Impala Falls on $300 Million Share-Sale as Profit Slumps

  • South African platinum producer declines most since 2008
  • Seeks to raise cash to continue Rustenburg mine expansion

Impala Platinum Holdings Ltd. dropped in Johannesburg trading after saying it plans to raise 4 billion rand ($295 million) by selling shares as a slump in metal prices cut full-year profit by 58 percent.

The shares in the world’s second-biggest platinum producer fell as much as 15 percent before rebounding in afternoon trading, while yields on the company’s dollar bonds reached a record. Impala is seeking to raise the cash to complete two new shafts at its Rustenburg operation, the world’s largest platinum mine, it said in a statement on Thursday.

The Johannesburg-based miner preferred selling shares after considering other options, Chief Financial Officer Brenda Berlin told reporters on a conference call. South African platinum producers have cut jobs, closed shafts and delayed spending as prices dropped about 40 percent since 2011 to the lowest in six years. Impala’s earnings have also been hit by the cost of returning to normal production after a strike during the first half of 2014.

The company would’ve “survived for another two years without raising any capital but then they could have found themselves with their back against the wall,” Hurbey Geldenhuys, a mining analyst at Vunani Securities Pty Ltd. in Johannesburg, said by phone. “This is mining, you can’t stop investing in a down cycle because you’ll miss out when prices turn.”

New Shafts

Impala will continue to invest in new shafts because it sees long-term demand for platinum-group metals remaining strong, it said.

The shares dropped the most since November 2008 to the lowest since 2001, and were down 2.8 percent at 45.25 rand by close of trading in Johannesburg. Yields on the company’s dollar bonds maturing in February 2018 rose 11 basis points to 9.54 percent, the highest on record.

The miner has already secured fundraising support from about half of its shareholders including Coronation Fund Managers Ltd., Royal Bafokeng Holding Pty Ltd. and Public Investment Corp., South Africa’s largest money manager, it said. The share sale is being underwritten by UBS Group AG.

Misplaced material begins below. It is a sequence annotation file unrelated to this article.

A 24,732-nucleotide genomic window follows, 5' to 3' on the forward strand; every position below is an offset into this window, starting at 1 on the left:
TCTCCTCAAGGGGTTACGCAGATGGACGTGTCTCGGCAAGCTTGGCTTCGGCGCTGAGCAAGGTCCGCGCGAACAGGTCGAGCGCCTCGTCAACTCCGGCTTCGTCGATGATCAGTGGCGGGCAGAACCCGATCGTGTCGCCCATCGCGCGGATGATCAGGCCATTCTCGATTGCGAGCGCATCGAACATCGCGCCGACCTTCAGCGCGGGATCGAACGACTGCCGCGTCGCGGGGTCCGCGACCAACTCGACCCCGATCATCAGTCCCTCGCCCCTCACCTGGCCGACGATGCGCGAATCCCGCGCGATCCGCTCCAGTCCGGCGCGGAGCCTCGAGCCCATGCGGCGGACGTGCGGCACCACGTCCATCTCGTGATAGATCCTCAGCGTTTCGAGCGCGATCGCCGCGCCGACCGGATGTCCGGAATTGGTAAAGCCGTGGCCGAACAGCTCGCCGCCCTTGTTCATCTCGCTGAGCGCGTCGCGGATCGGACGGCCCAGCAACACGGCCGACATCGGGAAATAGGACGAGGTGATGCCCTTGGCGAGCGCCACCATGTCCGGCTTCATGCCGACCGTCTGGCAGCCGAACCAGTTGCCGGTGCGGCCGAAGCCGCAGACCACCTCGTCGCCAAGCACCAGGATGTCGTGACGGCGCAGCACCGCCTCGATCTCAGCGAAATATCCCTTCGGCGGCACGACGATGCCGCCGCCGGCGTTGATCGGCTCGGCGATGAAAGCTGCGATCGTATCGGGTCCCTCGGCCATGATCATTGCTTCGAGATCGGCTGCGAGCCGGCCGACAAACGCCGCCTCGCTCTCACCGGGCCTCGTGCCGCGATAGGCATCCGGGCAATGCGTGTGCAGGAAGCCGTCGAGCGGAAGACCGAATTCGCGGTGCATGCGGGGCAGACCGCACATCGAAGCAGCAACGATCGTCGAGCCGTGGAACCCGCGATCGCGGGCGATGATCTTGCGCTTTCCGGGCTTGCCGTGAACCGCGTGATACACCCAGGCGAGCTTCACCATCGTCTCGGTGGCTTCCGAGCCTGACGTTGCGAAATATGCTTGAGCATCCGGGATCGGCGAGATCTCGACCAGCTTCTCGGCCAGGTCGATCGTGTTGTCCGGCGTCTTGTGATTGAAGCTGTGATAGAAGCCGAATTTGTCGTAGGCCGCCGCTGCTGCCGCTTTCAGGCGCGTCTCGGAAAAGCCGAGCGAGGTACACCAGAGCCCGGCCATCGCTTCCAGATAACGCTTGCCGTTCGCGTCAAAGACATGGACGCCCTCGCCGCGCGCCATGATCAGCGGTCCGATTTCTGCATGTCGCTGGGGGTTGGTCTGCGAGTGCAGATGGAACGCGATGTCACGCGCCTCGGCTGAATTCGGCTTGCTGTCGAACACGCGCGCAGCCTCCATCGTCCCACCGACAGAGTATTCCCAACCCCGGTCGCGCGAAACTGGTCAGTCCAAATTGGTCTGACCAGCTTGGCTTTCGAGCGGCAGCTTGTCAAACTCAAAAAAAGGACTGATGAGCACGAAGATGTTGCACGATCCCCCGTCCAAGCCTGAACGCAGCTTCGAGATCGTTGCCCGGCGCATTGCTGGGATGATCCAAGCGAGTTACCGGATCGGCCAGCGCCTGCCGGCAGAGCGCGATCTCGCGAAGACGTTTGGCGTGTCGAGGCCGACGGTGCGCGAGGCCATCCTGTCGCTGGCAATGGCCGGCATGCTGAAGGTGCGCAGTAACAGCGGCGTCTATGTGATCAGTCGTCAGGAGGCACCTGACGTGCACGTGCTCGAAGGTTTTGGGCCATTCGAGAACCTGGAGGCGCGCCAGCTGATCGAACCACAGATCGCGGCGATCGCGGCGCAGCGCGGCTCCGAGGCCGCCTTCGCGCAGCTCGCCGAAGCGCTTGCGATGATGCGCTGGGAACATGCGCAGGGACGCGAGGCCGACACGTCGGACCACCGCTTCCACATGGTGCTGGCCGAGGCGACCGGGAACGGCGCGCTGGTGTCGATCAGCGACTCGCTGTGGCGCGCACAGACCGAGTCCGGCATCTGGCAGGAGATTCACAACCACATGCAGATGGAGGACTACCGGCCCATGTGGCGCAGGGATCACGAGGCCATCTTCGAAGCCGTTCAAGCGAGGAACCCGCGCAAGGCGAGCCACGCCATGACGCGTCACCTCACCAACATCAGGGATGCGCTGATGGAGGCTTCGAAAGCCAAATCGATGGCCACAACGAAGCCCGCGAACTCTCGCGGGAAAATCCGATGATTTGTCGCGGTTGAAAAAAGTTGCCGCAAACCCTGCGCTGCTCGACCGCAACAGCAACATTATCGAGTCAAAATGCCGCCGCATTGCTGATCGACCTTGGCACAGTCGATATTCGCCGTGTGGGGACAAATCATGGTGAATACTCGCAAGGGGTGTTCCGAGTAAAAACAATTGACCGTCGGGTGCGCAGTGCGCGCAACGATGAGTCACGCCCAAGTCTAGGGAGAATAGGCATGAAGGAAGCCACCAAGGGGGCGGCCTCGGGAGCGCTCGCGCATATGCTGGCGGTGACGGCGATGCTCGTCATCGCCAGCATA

“We just don’t want to be overgeared in the current environment and stretch our balance sheet,” CFO Berlin said. Net debt totaled 4.1 billion rand by June 30, the company said.

Cost Cuts

Impala plans to save 1.6 billion rand in costs while reducing capital expenditure for the 2016 fiscal year to 4.2 billion rand from 4.5 billion rand, Chief Executive Officer Terence Goodlace said. The company may close one shaft and sections of another operation at Rustenburg, resulting in possible job losses, he said.

Earnings excluding one-time items in the 12 months ended June 30 fell 58 percent from a year earlier to 221 million rand, or 36 cents a share. Gross refined platinum output gained 8.3 percent to 1.28 million ounces while the Rustenburg mine achieved its target of 575,000 ounces.

Performance “was severely impacted by the ramp-up of the Rustenburg operations” following the five-month strike, the company said. The temporary closing of its Bimha mine in Zimbabwe and power shortages in South Africa also disrupted operations, it said.

(An earlier version of this story corrected an earnings figure.)

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